James Peterson explains Sauces: Classical and Contemporary Sauce Making with recipes like Oysters with Champagne Sauce; Tournedos Rossini (Filet of Beef with Sauce Périgueux); and Sautéed Pigeon Breasts with Giblet Sauce.
Yield: 4 Main-Course Servings
A tournedo is a perfect center-cut filet mignon from the tenderloin. Tournedos should always have the chain muscle that runs along one side of the filet removed. The classic "Rossini" garniture consists of a slice of terrine of foie gras and sauce Périgueux, made with chopped and sliced truffles.
1. Season the tournedos and allow them to come to room temperature.
2. In a 2-quart (2 liter) straight-sided sauté pan, sauté the tournedos in the clarified butter on both sides to the desired doneness, preferably rare. Pat off the cooking fat with paper towels and place on heated plates.
3. Place a slice of warm foie gras on each tournedo. Pour the sauce over and serve.
Both of these sauces are traditionally prepared by adding truffle essence to demi-glace. The only difference between the two is that Périgueux sauce is finished with chopped truffles whereas périgourdine sauce is finished with truffles turned in miniature olive shapes or with whole truffle slices. If you are using whole truffles, it is certainly far more dramatic to slice them than it is to chop them. If you have a Japanese mandoline (see page 29 of the book), a single truffle will supply fifty to sixty slices. Both of these sauces will benefit by finishing with Truffle Butter (below).
Truffle Essence (below) is used in these sauces to reinforce the flavor of the truffles. If none is available, it can be replaced with a full-bodied brown stock.
Classic Method. Bring 1-1/2 cups (375 milliliters) of demi-glace or coulis to a slow simmer. Skim off any froth that rises to the surface. Add 5 tablespoons (75 milliliters) of truffle essence and 2 ounces (50 grams) of either chopped or sliced truffles. Remove the saucepan from the stove and cover with a tight-fitting lid, allowing the truffles to infuse into the sauce for at least 15 minutes. Yield: 2 cups (500 milliliters).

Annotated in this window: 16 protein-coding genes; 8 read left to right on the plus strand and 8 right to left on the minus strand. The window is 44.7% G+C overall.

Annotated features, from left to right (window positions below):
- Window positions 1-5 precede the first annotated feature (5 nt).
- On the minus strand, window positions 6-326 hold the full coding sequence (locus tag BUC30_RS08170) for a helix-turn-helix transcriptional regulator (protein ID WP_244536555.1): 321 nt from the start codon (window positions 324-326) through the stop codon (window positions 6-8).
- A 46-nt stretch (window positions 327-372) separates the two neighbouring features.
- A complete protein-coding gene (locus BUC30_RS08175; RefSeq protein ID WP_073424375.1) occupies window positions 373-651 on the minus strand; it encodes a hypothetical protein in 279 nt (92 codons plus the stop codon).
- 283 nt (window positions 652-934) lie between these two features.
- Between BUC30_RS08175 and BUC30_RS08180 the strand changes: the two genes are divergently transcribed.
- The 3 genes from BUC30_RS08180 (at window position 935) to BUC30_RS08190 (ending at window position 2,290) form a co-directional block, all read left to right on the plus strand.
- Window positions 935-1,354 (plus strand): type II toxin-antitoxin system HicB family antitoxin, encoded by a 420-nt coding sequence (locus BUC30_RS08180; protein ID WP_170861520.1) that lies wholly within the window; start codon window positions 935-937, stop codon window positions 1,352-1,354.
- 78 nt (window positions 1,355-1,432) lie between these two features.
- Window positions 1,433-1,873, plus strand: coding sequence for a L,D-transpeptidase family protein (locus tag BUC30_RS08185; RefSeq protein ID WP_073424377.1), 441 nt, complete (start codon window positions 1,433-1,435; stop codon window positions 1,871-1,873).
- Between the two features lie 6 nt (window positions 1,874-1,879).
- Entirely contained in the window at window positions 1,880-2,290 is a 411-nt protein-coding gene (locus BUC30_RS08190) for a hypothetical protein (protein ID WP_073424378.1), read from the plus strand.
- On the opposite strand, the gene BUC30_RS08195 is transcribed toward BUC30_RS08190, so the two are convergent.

Meat-Glace Method. Bring 5 tablespoons (75 milliliters) of appropriately flavored brown stock (that is, beef stock for beef, duck stock for duck, and so forth) to a slow simmer. Skim off any froth that rises to the top, and add 5 tablespoons (75 milliliters) of truffle essence and 3 tablespoons (45 milliliters) of meat glace. As soon as the meat glace dissolves in the hot stock, whisk in 2 ounces (50 grams) of butter or Truffle Butter (below), and add 2 ounces (50 grams) of chopped or sliced truffles. Cover the saucepan and put the sauce back on the stove just long enough for it to-come to a simmer and give it sheen. Cover the sauce and remove the pan from direct heat (the sauce should not boil). Let the truffles infuse for at least 10 minutes in the covered saucepan before serving. Yield: 1 cup (250 milliliters).
Unthickened Method. A consommé-like version of sauce périgourdine looks striking when served on a deep white plate or wide bowl. The easiest way to prepare an unbound version is to simply infuse truffle slices in a deeply flavored beef or appropriately flavored clear brown stock for 10 minutes over low heat.
Older recipes for classic sauces often call for truffle essence. Truffle essence is prepared by infusing sliced truffles in a small proportion of brown stock in a covered saucepan. Today, truffles are so scarce that it is unlikely that a restaurant would make truffle essence to have on hand to use in sauces. It is more likely that sliced truffles would be infused in the sauce itself or that the sauce would be finished with truffle butter or commercially available truffle juice.
Traditional recipes combine 4 ounces (125 grams) of fresh black truffles with 8 ounces (250 grams) of butter strained through a drum sieve. This is an extravagance that few restaurants (even those that serve truffles) can afford. A more economical method, which is exciting in its subtlety: is to unwrap sticks of butter and store them overnight in a tightly sealed jar with the fresh truffles. The next day the butter will reek of the truffles and can be used on top of grilled or sauteed foods or to give an ineffable, fleeting complexity to other sauces.
This page created November 2008
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